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Get checked: Colonoscopy or other screenings may help head off colorectal cancer

Screening is an important preventative measure to catch any signs of colorectal cancer at an early stage. Yet only 55 percent of those who should get screened actually do.

More people are surviving colorectal cancer than ever before. It’s a promising trend over the past two decades that we can attribute to greater awareness and colonoscopy screenings. Today, there are more than 1 million colorectal cancer survivors in the United States, according to the American Society of Clinical Oncology.

Colorectal cancer is the third most common non-skin cancer affecting both men and women. An estimated 132,700 new diagnoses are expected this year alone. Screening is an important preventative measure to catch any signs of cancer at an early stage. With screening, doctors may identify polyps before they develop into cancer. If cancer has already developed, the earlier it is found, the easier it may be to treat. Yet only 55 percent of those who should get screened actually do.

Several screening options are available, including a stool DNA test and colon capsule endoscopy, but colonoscopy remains the gold standard test to detect colorectal cancer early. During a colonoscopy, a trained specialist, such as a gastroenterologist, places a long, flexible, narrow tube called a colonoscope or scope in the body. This tool has a light and tiny camera on one end so your doctor can look for irritated and swollen tissue, ulcers, polyps, and cancer inside the colon and rectum.

Here are the American Cancer Society’s colorectal screening guidelines:

  • Adults at average or low risk screened starting at age 45.
  • Adults at higher risk or with a family history of colorectal cancer should talk to their doctor about a more aggressive screening test.
  • If your family does not have a history of colorectal cancer, you should be screened every 10 years.
  • You should be screened up to the age of 75. Patients older than 75 should consult their doctor about whether additional screenings are necessary.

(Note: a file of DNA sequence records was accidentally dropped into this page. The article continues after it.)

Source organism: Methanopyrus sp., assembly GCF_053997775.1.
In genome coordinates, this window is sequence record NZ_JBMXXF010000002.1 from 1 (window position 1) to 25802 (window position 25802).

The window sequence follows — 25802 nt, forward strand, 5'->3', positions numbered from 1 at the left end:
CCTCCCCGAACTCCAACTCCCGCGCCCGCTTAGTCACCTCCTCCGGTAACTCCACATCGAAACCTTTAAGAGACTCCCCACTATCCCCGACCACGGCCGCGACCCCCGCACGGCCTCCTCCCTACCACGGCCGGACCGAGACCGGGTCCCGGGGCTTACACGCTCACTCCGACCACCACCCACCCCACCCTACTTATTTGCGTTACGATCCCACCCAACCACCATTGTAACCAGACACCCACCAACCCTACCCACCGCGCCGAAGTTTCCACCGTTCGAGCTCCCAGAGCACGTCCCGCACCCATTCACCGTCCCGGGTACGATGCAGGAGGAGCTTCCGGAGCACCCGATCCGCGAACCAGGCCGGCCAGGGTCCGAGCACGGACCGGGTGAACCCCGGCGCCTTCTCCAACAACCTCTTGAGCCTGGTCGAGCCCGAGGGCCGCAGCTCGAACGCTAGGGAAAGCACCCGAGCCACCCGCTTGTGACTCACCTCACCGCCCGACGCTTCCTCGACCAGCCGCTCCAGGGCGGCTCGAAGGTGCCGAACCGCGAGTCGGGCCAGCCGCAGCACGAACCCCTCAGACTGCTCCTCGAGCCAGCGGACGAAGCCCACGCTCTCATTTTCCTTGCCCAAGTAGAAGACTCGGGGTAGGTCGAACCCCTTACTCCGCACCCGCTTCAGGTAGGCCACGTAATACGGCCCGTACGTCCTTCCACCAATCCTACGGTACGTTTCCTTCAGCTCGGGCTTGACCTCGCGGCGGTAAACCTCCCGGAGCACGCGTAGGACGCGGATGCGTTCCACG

Acceptable types of screening tests include:

  • Stool tests
    • Fecal immunochemical test every year
    • Highsensitivity, guaiacbased fecal occult blood test every year
    • Multi-target stool DNA test (Cologuard) every three years
  • Endoscopic or imaging examinations

If your doctor finds precancerous polyps during the colonoscopy, he or she would remove them at that time. Doing so reduces the risk of the polyps developing into cancer. I cannot emphasize enough the importance of getting a colonoscopy. While it might sound like an unpleasant procedure, keep in mind that you will be asleep and will not feel a thing.

It’s also helpful to know the symptoms of colorectal cancer. Too many times, I’ve seen patients who’ve ignored the symptoms for so long that they end up being diagnosed with advanced cancer, which is more challenging to treat than early-stage disease. Symptoms include:

  • A change in bowel habits
  • Blood in the stool
  • Anemia, a condition in which the body does not have enough healthy red blood cells
  • Unusual abdominal pain that does not go away
  • Unexplained weight lost

These symptoms are often experienced when the cancer is in its advanced stages. Most patients with early stage colorectal cancer may not have any outward physical symptoms. That’s why colonoscopy screening is so critical.

Get answers to common questions about colorectal cancer.